Property market targeted as cyber-crime increases
By Antonie Goosen, principal and founder of Meridian Realty
South Africa is ranked 6th globally when it comes to cyber-crime density according to Surfshark. Surfshark goes on to say that South Africa has had the highest year-over-year (YoY) density increase in cyber-crime compared to any country in the world (277%).
The country is right up there with the likes of the UK, USA, and Canada. But why? I can imagine those at the top of the list being the most lucrative, but could it also be because South Africa is more vulnerable to attack?
According to a recent survey by World Wide Worx, more than 40% of companies are spending more than they budgeted for on cybersecurity off the back of the work from anywhere phenomenon. The report raises the question – could organisations have been under resourced in terms of cyber-crime prevention until recently.
World Wide Worx CEO Arthur Goldstuck, principal analyst on the research project said, “In the game of cybercrime cat and mouse, one could argue there is no such thing as being over-resourced. However, under-resourcing not only exposes companies to risk, but also poses an existential threat. A major breach can bring down a company. Budgets must catch up to the significance of the threat.”
This almost confirms the assumption, that South Africans could be more vulnerable due to being under resourced in terms of cyber-security provisions and, as such, corporates are exceeding their budgets to “catch up”.
Even more alarming is the fact that the property market has notoriously been targeted by cyber criminals, not only due to the vast amount of personal information criminals could gain access to, but also due to the large sums of money that change hands when property ownership is transferred. Getting on the band wagon with these sorts of transactions can prove to be quite lucrative for cyber criminals and devastating for the victims.
On a positive note, even before the advent of the true work from anywhere environments as a result of Covid – estate agents have been working in various locations for many years. This places estate agencies in a good position to know how to secure end point devices, manage transactions securely and store and secure data.
The reality is, however, that as organisations evolve so too do cyber criminals and the race is on to always be a step ahead of the other. The real estate industry is acutely aware of the risk they face and along with other businesses in South Africa are investing in the cyber security and some have even created their own secure payment portals to limit email communication exchanges of confidential information like banking details for property deposits, ID numbers and the like.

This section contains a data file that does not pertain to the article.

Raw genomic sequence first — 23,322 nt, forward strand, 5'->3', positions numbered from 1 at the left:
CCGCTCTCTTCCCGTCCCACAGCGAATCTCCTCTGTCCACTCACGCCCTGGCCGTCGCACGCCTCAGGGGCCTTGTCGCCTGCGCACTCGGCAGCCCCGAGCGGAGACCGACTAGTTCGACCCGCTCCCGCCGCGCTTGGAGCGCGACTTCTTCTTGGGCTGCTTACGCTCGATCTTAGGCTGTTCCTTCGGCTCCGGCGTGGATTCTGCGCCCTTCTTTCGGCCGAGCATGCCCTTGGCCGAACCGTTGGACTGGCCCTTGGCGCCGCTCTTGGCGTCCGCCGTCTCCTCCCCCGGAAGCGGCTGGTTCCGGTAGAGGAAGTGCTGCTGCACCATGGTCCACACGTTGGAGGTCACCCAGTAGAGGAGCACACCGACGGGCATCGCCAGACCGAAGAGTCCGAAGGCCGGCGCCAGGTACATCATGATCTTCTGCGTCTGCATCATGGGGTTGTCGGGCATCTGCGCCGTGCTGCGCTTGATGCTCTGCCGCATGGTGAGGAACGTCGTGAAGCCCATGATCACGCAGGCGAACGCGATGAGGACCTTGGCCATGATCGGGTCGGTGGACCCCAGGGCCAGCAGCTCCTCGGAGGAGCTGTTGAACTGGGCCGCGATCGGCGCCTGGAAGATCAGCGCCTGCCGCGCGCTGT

The majority of attacks on the real estate industry seem to stem mainly from phishing, which is also the most prolific type of cyber-crime worldwide for the third year in a row, according to Surfshark. A total of 323,972 phishing victims were recorded in 2021 equating to someone falling victim to a phishing attack every second!
In principal realty companies need to keep the principals of prevention, detection and how they would respond in the event of a cyber threat in mind. How to respond in the event of an attack is paramount. In the study conducted by World Wide Worx, 99% of respondents acknowledge that disaster management is essential.
Dell Technologies recently announced new cloud solutions to easily store, protect, and control data and applications across an increasing number of platforms and locations. Dell APEX Cyber Recovery Services – soon to be available in South Africa. This simplifies recovery from cyber-attacks.
For smaller companies, Vodacom and Accenture offering cybersecurity-as-a-service to South African SMEs and cover assessment, protection, detection, and response.
In conclusion, buying a home could be the single biggest investment a buyer is making, and loss of a deposit could be devastating to both the buyer and the agency in question. Cyber-crime is an ever-evolving landscape that needs to be navigated in an ongoing fashion.
The fact that South African companies are increasing investment in security is encouraging and necessary given the fact that the country is high up on the list of countries subject to an increasing volume of threats. Realty companies need to contribute toward the fight against crime and need to be at the forefront of securing transfers and transactions necessary to the sale of property and ultimately grow our economy.